If the trade deadline were chess, let’s just say Ken Holland and the Detroit Red Wings have their knights off of the rear row, and the pawns arrayed information and are ready to spring the bishops. Trade deadlines, like chess, are a long-game of setting up expectations at the same time you march out your formation of assets.
Ken Holland, the Detroit Red Wings general manager, a trade deadline veteran, is doing precisely that. He wants to enhance the worth of his trade assets by hinting at his readiness to walk away from a deal where trade partners expect to low-ball him. The first law of negotiation is not to appear too eager, right? We have all walked away from a car deal when we fully expect to come back and purchase precisely that automobile.
Holland would just as soon keep Jimmy Howard? He says that, but Howard has been playing near to the high end of his capabilities, putting him at maximum worth, until recently looking more tired and porous. Howard has flirted with elite status before, but is age 35.
He would be a fool not to move Howard, especially in that he could resign him in the summer. But that is looking less and less likely, given how Howard is trending, and the absence of goalie injuries in the NHL. Chess is about the supply of assets at a given moment within the context of demands across the board.
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Holland would prefer to retain Gustav Nyquist or Nick Jensen? The two are more valuable assets who probably would bring a bigger return than Howard. On a Detroit Red Wings Stanley Cup contender, Jensen could remain a third pair defenseman but would likely be getting older and slower by then.
Also, such defensemen are among the easiest assets to find when you finally put yourself in that situation of needing one. Jensen has looked much better than expected but on a Wings team of woeful defense, right? If he is anything above a fifth or sixth defenseman on the Wings, it only means the Detroit Red Wings are not yet ripe to contend. Move him for a draft pick/prospect package. (Exactly what we did).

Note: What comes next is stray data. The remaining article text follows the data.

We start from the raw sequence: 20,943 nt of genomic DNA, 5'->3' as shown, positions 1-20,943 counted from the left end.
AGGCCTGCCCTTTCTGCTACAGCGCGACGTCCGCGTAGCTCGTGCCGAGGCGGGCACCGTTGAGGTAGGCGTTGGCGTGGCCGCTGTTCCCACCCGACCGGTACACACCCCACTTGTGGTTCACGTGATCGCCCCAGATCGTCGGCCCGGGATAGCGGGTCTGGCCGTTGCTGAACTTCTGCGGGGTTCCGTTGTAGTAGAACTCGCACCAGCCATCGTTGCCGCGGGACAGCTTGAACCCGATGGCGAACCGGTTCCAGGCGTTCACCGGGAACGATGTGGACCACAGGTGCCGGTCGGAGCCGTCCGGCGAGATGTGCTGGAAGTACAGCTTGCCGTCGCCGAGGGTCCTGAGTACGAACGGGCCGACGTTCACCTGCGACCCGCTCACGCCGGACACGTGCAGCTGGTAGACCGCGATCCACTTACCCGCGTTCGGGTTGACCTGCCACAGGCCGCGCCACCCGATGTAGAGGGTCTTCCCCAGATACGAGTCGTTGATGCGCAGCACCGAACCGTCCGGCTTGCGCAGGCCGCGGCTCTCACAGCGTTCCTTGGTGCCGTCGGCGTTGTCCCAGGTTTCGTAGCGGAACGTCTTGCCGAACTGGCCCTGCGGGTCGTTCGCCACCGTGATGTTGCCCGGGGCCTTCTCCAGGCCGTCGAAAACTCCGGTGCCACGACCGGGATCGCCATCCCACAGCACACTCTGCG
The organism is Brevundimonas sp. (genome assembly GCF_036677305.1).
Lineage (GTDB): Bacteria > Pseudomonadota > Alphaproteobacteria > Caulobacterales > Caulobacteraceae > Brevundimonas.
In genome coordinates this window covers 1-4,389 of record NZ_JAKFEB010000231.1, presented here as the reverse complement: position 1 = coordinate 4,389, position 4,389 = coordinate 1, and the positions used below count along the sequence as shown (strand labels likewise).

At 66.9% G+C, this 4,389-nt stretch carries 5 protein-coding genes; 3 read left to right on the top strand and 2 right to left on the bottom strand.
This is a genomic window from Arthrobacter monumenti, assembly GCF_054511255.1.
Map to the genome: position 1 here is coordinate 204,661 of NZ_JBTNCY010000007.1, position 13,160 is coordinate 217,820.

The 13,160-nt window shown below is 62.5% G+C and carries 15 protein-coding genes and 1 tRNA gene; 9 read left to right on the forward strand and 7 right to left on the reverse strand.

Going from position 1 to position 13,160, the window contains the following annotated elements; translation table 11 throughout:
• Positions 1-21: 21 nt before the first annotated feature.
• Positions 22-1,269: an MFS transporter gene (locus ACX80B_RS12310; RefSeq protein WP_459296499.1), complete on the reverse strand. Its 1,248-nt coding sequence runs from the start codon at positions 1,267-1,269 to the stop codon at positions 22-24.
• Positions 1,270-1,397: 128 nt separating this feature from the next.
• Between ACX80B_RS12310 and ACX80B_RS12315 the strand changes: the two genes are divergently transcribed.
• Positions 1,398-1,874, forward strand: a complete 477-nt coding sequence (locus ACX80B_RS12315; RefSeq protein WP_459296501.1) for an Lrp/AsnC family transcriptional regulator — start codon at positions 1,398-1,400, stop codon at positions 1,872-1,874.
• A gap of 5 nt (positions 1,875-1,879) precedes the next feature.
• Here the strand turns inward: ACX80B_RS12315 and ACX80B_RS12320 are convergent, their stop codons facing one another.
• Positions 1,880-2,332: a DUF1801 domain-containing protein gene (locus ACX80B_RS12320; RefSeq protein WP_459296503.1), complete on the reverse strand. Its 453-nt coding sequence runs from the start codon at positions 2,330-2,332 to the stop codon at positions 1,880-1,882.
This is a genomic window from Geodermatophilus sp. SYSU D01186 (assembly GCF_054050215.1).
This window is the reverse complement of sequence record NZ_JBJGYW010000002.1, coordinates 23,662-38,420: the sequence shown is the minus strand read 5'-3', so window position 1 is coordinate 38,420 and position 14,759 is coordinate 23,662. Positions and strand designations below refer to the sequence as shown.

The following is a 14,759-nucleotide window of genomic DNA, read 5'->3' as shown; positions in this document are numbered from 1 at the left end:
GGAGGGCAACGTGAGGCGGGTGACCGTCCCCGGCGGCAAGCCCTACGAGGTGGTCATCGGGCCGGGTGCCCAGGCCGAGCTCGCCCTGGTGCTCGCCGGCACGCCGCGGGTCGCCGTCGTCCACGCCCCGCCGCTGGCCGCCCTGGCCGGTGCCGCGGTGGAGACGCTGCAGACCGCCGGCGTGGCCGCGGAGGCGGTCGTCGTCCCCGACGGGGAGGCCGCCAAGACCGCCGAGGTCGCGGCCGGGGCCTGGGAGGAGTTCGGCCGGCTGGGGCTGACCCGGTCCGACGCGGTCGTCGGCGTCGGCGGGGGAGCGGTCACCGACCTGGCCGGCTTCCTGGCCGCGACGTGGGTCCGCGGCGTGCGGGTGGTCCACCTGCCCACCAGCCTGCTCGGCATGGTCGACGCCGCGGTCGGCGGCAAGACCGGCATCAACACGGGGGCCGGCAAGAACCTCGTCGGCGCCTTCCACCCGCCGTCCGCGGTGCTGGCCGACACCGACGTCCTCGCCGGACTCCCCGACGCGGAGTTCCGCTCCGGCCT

Gustav Nyquist’s worth is as strong now as it has been in recent years. He has emerged as a play-maker more than a goal scorer, but he would not look at all out of place next to any Sidney Crosby. By all means, move Gus for a second-rounder or a cocktail of draft picks and near-ready prospect. Holland protests that we have enough draft picks, and the stable of prospects is now close to full.
But the lesson of the “can’t miss” Tomas Jurcos and Brendan Smiths should in no way escape us. We haven’t the slightest idea whether the Filip Zadinas and Jared MacIsaacs will boom or bust us. The best protection against disappearing NHL prospects is the bottomless pool of prospects. And we have not reached that point of system-wide depth, if we study the ratings of Detroit prospects compared to the rest of the league. Even with our last strong draft, we are middle of the NHL pack.
Ken Holland suggests hesitation in putting such players out there for a well of more future assets. I agree with his positioning. You don’t want to lead with a queen out there early in the game and have it chased across the board with nothing to show for it. But if he is smart, he doesn’t believe his posturing. Holland knows the best way to incentivize prospects is to find rivals to jump ahead of them.
The likelihood of younger players passing him was exactly what redoubled Nick Jensen’s resolve to erase a very forgettable exhibition season and to refuse to be left behind. Competition simply works and complacency, well, complacency results in hoping Jakub Kindl will come around.
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Don’t listen to what Ken Holland says, watch what he does. And if he doesn’t do much, in addition to the Nick Jensen deal, it will be because he wasn’t offered much and has set our trade bait up to stay with us with no loss of face.